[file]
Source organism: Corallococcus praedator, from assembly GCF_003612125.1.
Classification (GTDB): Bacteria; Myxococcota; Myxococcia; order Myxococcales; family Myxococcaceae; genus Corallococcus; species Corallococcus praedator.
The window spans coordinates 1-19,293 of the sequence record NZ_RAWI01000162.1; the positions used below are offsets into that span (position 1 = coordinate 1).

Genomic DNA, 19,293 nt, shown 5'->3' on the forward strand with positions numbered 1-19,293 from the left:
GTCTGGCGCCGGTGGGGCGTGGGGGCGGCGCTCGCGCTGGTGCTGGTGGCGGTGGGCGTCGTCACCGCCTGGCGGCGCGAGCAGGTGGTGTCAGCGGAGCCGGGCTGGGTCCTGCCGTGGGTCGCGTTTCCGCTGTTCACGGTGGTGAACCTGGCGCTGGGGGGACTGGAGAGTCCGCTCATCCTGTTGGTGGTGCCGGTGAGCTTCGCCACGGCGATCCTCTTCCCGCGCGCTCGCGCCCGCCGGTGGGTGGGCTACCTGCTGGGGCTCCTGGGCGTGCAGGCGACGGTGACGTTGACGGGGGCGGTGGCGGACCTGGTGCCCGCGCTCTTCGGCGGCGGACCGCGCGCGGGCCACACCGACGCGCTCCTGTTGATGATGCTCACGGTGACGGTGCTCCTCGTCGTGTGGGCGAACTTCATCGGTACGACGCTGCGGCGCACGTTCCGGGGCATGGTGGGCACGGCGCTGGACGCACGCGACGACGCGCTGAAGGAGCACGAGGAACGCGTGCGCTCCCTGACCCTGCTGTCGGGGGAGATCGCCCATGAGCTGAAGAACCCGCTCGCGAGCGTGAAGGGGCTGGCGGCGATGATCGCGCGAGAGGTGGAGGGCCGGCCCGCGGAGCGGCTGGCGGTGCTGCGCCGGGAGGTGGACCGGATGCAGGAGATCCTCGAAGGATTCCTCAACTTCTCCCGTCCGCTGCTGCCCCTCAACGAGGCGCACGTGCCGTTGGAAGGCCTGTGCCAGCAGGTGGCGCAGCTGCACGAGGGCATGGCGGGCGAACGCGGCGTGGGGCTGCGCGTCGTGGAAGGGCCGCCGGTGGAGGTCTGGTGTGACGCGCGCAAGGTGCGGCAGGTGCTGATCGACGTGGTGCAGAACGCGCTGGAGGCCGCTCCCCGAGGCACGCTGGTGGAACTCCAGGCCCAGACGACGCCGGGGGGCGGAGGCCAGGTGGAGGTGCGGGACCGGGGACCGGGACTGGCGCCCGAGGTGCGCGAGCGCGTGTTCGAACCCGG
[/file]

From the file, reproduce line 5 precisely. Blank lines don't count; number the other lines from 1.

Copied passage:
GTCTGGCGCCGGTGGGGCGTGGGGGCGGCGCTCGCGCTGGTGCTGGTGGCGGTGGGCGTCGTCACCGCCTGGCGGCGCGAGCAGGTGGTGTCAGCGGAGCCGGGCTGGGTCCTGCCGTGGGTCGCGTTTCCGCTGTTCACGGTGGTGAACCTGGCGCTGGGGGGACTGGAGAGTCCGCTCATCCTGTTGGTGGTGCCGGTGAGCTTCGCCACGGCGATCCTCTTCCCGCGCGCTCGCGCCCGCCGGTGGGTGGGCTACCTGCTGGGGCTCCTGGGCGTGCAGGCGACGGTGACGTTGACGGGGGCGGTGGCGGACCTGGTGCCCGCGCTCTTCGGCGGCGGACCGCGCGCGGGCCACACCGACGCGCTCCTGTTGATGATGCTCACGGTGACGGTGCTCCTCGTCGTGTGGGCGAACTTCATCGGTACGACGCTGCGGCGCACGTTCCGGGGCATGGTGGGCACGGCGCTGGACGCACGCGACGACGCGCTGAAGGAGCACGAGGAACGCGTGCGCTCCCTGACCCTGCTGTCGGGGGAGATCGCCCATGAGCTGAAGAACCCGCTCGCGAGCGTGAAGGGGCTGGCGGCGATGATCGCGCGAGAGGTGGAGGGCCGGCCCGCGGAGCGGCTGGCGGTGCTGCGCCGGGAGGTGGACCGGATGCAGGAGATCCTCGAAGGATTCCTCAACTTCTCCCGTCCGCTGCTGCCCCTCAACGAGGCGCACGTGCCGTTGGAAGGCCTGTGCCAGCAGGTGGCGCAGCTGCACGAGGGCATGGCGGGCGAACGCGGCGTGGGGCTGCGCGTCGTGGAAGGGCCGCCGGTGGAGGTCTGGTGTGACGCGCGCAAGGTGCGGCAGGTGCTGATCGACGTGGTGCAGAACGCGCTGGAGGCCGCTCCCCGAGGCACGCTGGTGGAACTCCAGGCCCAGACGACGCCGGGGGGCGGAGGCCAGGTGGAGGTGCGGGACCGGGGACCGGGACTGGCGCCCGAGGTGCGCGAGCGCGTGTTCGAACCCGG